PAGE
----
Cheating Scandal Rocks Romanian Chess Championship

In Romania, a chess player has been expelled from the Romanian Chess Championship after he was caught cheating. Paul-Stelian Mihalache, who has a FIDE rating of 1698, was caught using a mobile phone in the restroom during a fifth round match of the Romanian championship. The arbiter found the phone in one of the restroom cubicles during a random check and noticed that a few chess apps were running. The apps showed Mihalache’s game after 15 moves, with the engine Stockfish 15 running, and a Google account was active with Mihalache’s name and email address.

Although Mihalache denied the phone belonged to him, the information on the phone suggested otherwise. He was confronted with the evidence but still denied ownership. He was then expelled from the tournament by chief arbiter Dinu-Ioan Nicula and tournament director George Necula. The matter has been brought to the attention of FIDE’s disciplinary commission, and Mihalache may face a considerable ban from playing FIDE-rated events.

This isn’t the first time that such an incident has happened in chess. In 2015, Georgia’s grandmaster Gaioz Nigalidze was caught using an iPod touch with a chess app running. He was expelled from the Dubai Open Chess tournament, faced a penalty, and even ended up losing his Grandmaster title. In 2019, Latvian-Czech grandmaster Igors Rausis was caught cheating in a tournament in Strasbourg, France, as he used a phone in the restroom. Later that year, FIDE banned him for six years and stripped him of the GM title. World champion Magnus Carlsen has also accused Hans Niemann of cheating and even pulled out of the competition as he found his behavior suspicious. Many chess tournaments are now stepping up their anti-cheating measures to ensure that the game remains free from malpractices.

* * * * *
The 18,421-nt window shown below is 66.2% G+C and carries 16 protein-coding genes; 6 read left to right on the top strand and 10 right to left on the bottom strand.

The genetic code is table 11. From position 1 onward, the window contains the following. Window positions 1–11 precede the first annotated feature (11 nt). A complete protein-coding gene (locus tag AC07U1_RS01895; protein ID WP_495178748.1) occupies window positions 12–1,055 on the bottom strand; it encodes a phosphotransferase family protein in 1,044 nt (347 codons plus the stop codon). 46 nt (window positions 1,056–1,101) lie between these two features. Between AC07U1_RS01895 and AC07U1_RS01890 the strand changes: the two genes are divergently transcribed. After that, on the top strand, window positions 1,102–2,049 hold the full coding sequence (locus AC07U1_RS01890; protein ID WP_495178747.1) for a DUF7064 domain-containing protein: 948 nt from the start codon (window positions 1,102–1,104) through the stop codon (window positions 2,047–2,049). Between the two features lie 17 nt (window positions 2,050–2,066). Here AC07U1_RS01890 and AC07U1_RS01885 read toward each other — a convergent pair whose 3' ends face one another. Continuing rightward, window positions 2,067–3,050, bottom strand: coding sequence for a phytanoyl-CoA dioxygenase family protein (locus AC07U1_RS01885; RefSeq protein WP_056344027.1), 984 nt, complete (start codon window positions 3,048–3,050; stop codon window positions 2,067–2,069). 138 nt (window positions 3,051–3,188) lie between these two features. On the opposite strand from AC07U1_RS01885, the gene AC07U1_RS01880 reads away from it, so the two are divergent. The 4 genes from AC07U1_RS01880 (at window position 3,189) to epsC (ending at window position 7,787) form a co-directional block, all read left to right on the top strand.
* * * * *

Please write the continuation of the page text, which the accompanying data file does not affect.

Getting Children Invovled in School Chess Programs

Chess is an excellent activity for children, promoting mental skills such as problem-solving, concentration, and critical thinking. If you’re interested in getting your child involved in a chess club, there are many local resources available to help.

One option is to search for local chess clubs or organizations that offer programs for children. Many schools also have chess clubs that meet after school or on weekends. If there isn’t already a chess club at your child’s school, consider speaking to the school administration about starting one. You can offer to help organize and run the club, and encourage other parents to get involved as well.

To support your child’s chess learning at home, encourage them to practice by playing against friends or family members or by using online resources such as chess puzzles or instructional videos. You can also consider purchasing chess books or instructional materials to help your child improve their skills.

In conclusion, the benefits of chess for children are numerous and well worth considering for any parent. Encourage your child to get involved in a chess club and watch as their mental skills and confidence grow. And don’t forget to take advantage of the local resources available – it’s never too late to start learning this timeless and rewarding game.

Hikaru Nakamura’s Secret to Chess Success

Chess is a game of strategy and skill, and to become a master or champion requires years of dedicated study and practice. One player who has reached the pinnacle of chess success is Hikaru Nakamura, a five-time United States chess champion and one of the highest-rated players in the world.